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Friday, October 30, 2015

Not a single drop of ruby

Robyn and I spent a good part of yesterday, steering 80 schoolchildren through the fraught process of grafting an apple tree. All succeeded in cleaving their Peasegood Nonsuch, London Pippin or what ever scion they chose, to their apple rootstock and not a single finger was sliced, nicked or pricked in the process. Miraculous, really. A similar group of adults would have used-up half a box of bandaids :-)
Dozens of seedballs were rolled as well. I was mightily impressed by those children.


Ray said...

I think those in charge can take a bow, 80 children, sharp knives and no blood spilt, close to a miracle or very good processes and health and safety policies

robertguyton said...

And the focused assistance from several parents and Regional Council staff as well. The children too, it has to be said, were there because they chose those activities and were themselves a "select" group, having volunteered to be on their school's "enviro-team", as part of the Enviroschools programme. Even so, no wounds was an achievement. And everyone knows, greenies don't like the sight of blood :-)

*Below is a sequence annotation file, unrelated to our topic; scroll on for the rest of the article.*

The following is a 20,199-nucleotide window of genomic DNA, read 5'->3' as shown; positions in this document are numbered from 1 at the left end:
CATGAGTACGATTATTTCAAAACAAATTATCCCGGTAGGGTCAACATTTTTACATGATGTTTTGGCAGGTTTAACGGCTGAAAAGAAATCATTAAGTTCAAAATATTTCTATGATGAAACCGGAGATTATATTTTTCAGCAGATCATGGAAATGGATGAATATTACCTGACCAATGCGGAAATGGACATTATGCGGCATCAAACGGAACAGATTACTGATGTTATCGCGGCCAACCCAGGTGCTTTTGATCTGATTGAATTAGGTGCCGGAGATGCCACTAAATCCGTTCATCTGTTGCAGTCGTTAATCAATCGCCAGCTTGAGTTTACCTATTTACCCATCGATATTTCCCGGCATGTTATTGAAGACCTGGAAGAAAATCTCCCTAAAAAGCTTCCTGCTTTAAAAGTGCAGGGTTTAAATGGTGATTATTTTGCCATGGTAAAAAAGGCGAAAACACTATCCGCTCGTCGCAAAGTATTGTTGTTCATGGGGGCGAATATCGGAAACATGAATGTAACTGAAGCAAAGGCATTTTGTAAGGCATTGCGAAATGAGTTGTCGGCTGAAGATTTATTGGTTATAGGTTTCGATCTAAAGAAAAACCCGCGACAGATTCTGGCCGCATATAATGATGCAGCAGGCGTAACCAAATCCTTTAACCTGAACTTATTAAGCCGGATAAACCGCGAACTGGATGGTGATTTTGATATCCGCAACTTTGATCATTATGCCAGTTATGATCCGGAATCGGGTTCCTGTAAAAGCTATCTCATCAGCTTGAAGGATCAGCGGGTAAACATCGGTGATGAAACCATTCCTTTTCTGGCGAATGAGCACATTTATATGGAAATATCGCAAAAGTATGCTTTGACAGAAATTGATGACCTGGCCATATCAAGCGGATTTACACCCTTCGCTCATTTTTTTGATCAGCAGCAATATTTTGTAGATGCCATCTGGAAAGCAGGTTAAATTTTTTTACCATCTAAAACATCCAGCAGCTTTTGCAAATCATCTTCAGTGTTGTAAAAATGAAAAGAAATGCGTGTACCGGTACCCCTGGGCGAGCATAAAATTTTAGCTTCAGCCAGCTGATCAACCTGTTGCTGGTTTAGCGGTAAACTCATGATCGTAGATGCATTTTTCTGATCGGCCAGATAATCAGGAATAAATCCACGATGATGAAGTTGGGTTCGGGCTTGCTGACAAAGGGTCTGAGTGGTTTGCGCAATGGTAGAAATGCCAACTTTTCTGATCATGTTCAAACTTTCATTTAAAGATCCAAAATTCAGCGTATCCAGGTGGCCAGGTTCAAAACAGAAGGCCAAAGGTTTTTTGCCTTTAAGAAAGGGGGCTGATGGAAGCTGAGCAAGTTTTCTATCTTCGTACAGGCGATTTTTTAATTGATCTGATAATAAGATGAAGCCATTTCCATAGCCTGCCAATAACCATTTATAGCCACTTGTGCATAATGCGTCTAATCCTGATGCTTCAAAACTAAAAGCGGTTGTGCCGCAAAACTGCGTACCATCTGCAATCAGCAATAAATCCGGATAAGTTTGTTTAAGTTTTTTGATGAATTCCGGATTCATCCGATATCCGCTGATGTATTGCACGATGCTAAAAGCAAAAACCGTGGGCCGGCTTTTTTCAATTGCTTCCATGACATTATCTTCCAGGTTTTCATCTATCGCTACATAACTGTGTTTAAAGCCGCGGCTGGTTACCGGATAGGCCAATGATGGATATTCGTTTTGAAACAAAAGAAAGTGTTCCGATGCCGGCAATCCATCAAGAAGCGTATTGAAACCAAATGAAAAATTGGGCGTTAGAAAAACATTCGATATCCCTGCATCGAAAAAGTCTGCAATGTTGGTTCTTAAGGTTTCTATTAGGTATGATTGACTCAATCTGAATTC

I was talking with a 'retired' surfer this morning, who was describing his epiphany around blood-sports, experienced when he was a boy, gutting fish beside a river, when a huge eel which had come out unseen onto the shore and came from behind, between his legs to get the guts, when my surfer friend hacked its head off, instinctively. Then his higher mind kicked in and asked, why? He still fishes for trout and whitebait and hunts deer today, but does so with some reverence and never gratuitously. He has become, incidentally, a priest in the Anglican church. Good gardener too.